Supervision typically has an educative, supportive and administrative function to ensure your clients are receiving appropriate therapeutic counselling to the standard of the profession. Clinical supervision also has an evaluative function, which we will address through feedback on the sessions and self-reflection on your practice. You will be responsible for reporting back to the group on the previous session’s learnings and for thoughtfully presenting a case, issues, themes, learning needs etc. as needed. 

The supervision relationship

The supervision relationship is central to achieving positive outcomes in supervision (Carroll, 1996). It is a learning relationship with a clear purpose and goals. Together as a group, we will form a collaborative working alliance that is supportive and responsive to group and individual needs and takes into account your stage of development as a practitioner.

The supervision process

The aim is for group supervision to be dynamic and engaging. Within a clear structure there will be space for each person to share a case, an issue, themes they are experiencing, or to explore how these are affecting them. Often themes emerge within the group and we will make these connections as we work together. Peer and supervisor feedback will add to your learning experience and Informal evaluation will also be a feature of our sessions.

During supervision, the group may pose interesting questions for the supervisee to encourage reflective enquiry and make connections with cases or issues they have worked with. There will be sharing of skills, perceptions and resources where appropriate. We will explore some models for case conceptualisation as well as and occasional recorded/video-taped sessions.

The Ethics of Online Supervision

Online Supervision can involve ethical issues around confidentiality, informed consent, and data leakage. I have taken some important measures to protect you and your information, which are outlined in my privacy policy and policy for informed consent and confidentiality .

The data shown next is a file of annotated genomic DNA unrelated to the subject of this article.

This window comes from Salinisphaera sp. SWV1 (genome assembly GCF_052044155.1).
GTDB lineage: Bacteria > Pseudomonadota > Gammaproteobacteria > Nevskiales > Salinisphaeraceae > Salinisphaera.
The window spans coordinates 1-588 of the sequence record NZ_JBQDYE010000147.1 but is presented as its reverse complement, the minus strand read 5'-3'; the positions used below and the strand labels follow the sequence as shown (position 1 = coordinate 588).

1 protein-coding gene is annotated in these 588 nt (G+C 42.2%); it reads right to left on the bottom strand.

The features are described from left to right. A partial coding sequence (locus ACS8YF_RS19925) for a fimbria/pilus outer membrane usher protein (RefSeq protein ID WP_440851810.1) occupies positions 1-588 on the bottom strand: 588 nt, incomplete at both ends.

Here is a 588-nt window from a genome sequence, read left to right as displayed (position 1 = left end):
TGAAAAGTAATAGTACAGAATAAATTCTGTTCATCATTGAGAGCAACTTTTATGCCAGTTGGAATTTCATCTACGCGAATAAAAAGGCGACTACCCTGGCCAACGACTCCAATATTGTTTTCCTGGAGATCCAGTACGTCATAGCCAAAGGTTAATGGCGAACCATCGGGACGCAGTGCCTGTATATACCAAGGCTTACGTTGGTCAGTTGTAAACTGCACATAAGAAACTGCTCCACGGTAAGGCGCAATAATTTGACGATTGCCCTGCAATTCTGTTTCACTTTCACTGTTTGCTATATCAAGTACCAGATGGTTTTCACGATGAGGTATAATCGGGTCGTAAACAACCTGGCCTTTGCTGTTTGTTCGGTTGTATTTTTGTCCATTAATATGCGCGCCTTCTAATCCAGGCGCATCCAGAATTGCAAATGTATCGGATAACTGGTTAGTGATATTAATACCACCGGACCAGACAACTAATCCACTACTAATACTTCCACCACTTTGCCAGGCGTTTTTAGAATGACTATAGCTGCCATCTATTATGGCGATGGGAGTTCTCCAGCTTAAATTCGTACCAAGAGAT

For small group supervision sessions I use  Zoom without the record feature. For administration I use Cliniko’s integrated telehealth software and data collection system to collect your personal details and deliver messages.

Security and compliance

You be assured that your consultations are kept private and confidential, with the exceptions noted in my Privacy Policy. Your records are kept safe through Cliniko’s secure system and through locked access to any notes I make.

All video calls are secured with end-to-end encryption and meet the strict privacy and security standards and data regulations of Australian Privacy PrinciplesGDPR, and HIPAA.

How should I prepare for Group Supervision?

Before our first session, I will send my Supervision Privacy and Confidentiality Policy. This outlines the supervision contract, what to expect from supervision and ethical considerations. I also send you an Intake Form for Supervision to complete before our first session. I’ll ask about your experiences with Supervision and what worked for you, and what you’re hoping to achieve now from Group Supervision. There are four questions to prepare for our first session and you’ll find these at the end of the Intake Form.  

Fees and arrangements

Group supervision is $90 for a 90-minute session, with a maximum of three or four participants. If we have only two participants we adjust the time to 75-minutes at the same fee. Groups decide on the frequency of meetings – some meet every three weeks, others meet every four weeks. Some groups like to set the dates at the start of the process, whilst others like to set them from month to month, depending on client work.

Contact Linda Magson, Clinical counselling supervisor, to find out more about Group Supervision.

Read my blog Time to stop and reflect – affordable, quality clinical supervision for graduate and trainee counsellors in Sydney.